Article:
Tess of the D’Urbervilles - Short Sample Answers
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Hardy rarely questions public morality openly in Tess of the d’Urbervilles. Nevertheless, the novel has been taken as a powerful critique of the social principles that were dominant in Tess’s time. How does Hardy achieve this effect? Why might we infer a level of social criticism beneath Tess’s story? 6
Discuss the character of Tess. To what extent is she a helpless victim? When is she strong and when is she weak?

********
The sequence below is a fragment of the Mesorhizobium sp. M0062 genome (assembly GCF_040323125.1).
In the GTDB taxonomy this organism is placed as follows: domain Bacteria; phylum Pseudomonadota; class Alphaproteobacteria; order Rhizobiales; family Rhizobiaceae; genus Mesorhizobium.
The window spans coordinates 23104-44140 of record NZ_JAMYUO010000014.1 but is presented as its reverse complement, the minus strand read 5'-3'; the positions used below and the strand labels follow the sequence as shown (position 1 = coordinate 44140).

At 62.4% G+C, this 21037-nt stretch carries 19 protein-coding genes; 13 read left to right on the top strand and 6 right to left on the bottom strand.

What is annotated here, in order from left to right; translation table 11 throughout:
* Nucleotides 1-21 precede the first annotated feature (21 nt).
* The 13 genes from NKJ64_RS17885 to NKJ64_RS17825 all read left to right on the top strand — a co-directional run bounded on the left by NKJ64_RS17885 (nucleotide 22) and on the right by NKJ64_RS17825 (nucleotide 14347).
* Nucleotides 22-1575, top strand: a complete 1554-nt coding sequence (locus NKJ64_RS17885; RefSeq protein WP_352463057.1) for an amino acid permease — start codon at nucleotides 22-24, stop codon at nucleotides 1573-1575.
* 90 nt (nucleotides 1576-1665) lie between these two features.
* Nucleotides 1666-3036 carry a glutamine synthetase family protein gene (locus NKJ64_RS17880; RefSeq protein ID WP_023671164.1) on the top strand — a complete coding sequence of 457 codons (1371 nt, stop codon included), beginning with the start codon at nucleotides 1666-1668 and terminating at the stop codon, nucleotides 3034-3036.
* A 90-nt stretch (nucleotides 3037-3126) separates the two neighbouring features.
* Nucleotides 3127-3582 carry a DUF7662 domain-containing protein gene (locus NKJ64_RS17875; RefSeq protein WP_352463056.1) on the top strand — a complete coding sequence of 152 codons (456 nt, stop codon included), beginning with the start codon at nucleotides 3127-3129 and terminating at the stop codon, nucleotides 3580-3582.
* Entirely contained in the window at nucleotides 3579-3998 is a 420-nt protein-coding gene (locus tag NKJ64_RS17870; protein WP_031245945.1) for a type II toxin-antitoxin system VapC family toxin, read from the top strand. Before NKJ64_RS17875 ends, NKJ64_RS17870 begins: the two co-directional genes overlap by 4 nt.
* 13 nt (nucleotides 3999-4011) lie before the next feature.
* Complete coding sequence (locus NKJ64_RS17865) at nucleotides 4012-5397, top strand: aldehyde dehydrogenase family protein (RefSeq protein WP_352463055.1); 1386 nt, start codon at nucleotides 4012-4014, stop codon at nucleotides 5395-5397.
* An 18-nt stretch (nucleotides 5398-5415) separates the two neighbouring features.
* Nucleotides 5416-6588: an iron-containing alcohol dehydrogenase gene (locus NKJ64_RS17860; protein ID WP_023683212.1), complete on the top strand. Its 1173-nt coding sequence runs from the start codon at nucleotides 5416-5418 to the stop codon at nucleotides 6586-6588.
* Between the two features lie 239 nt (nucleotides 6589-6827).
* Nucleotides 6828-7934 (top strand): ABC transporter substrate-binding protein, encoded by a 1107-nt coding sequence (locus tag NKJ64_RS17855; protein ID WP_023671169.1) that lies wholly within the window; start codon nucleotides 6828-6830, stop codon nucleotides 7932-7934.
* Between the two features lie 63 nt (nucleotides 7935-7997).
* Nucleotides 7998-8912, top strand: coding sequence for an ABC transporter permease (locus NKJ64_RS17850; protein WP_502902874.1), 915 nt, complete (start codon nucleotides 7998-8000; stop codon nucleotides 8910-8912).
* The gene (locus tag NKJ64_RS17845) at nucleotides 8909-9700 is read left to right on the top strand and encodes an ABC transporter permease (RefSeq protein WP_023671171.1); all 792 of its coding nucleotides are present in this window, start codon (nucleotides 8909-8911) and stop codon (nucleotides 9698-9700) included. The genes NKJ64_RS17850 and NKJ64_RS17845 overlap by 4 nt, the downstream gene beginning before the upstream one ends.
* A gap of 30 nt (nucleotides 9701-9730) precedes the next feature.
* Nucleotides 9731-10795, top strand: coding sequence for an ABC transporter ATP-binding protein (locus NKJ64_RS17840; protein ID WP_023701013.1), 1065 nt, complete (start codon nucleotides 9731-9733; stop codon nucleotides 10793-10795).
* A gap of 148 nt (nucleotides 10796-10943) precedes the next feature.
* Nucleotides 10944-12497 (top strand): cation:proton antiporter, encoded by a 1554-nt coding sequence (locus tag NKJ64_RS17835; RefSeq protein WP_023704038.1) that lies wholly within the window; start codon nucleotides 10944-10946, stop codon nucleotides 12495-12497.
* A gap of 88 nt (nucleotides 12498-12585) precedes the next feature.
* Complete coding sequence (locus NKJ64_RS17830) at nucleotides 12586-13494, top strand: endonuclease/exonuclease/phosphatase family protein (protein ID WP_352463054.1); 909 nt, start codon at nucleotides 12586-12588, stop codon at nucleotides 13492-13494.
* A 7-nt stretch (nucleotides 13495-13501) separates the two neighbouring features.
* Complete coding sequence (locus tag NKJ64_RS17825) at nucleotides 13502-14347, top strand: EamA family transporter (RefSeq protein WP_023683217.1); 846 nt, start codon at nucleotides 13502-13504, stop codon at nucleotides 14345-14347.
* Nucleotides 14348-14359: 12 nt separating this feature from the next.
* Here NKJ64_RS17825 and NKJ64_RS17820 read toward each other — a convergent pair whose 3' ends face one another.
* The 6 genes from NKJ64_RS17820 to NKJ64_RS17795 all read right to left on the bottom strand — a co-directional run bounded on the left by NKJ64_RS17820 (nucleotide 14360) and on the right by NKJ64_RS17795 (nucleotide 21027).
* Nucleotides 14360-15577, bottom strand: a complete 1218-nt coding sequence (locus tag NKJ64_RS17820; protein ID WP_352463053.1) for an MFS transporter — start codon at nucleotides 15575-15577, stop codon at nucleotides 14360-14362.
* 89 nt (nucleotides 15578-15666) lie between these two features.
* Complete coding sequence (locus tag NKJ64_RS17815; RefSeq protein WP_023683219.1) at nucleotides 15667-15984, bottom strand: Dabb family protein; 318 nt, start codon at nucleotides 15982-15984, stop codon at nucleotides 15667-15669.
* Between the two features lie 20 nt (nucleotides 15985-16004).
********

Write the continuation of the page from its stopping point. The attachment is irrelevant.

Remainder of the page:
Tess is a young woman who tends to find herself in the wrong place at the wrong time. She is a victim, but she is also, at times, irresponsible. She falls asleep while taking the beehives to market, which ends up killing the family horse, Prince. She decides to visit the d’Urbervilles in Trantridge, giving rise to all her future woes, partly out of the guilt and responsibility she feels toward her family. She wants to make good, but in trying to help her family she loses sight of her own safety and her own wants and wishes. She becomes Alec’s victim in the forest. She probably should have known not to put herself in such a situation, but she has few other options. Here, it seems as though she is destined to rely on others, even when they are unreliable.
But Tess is also...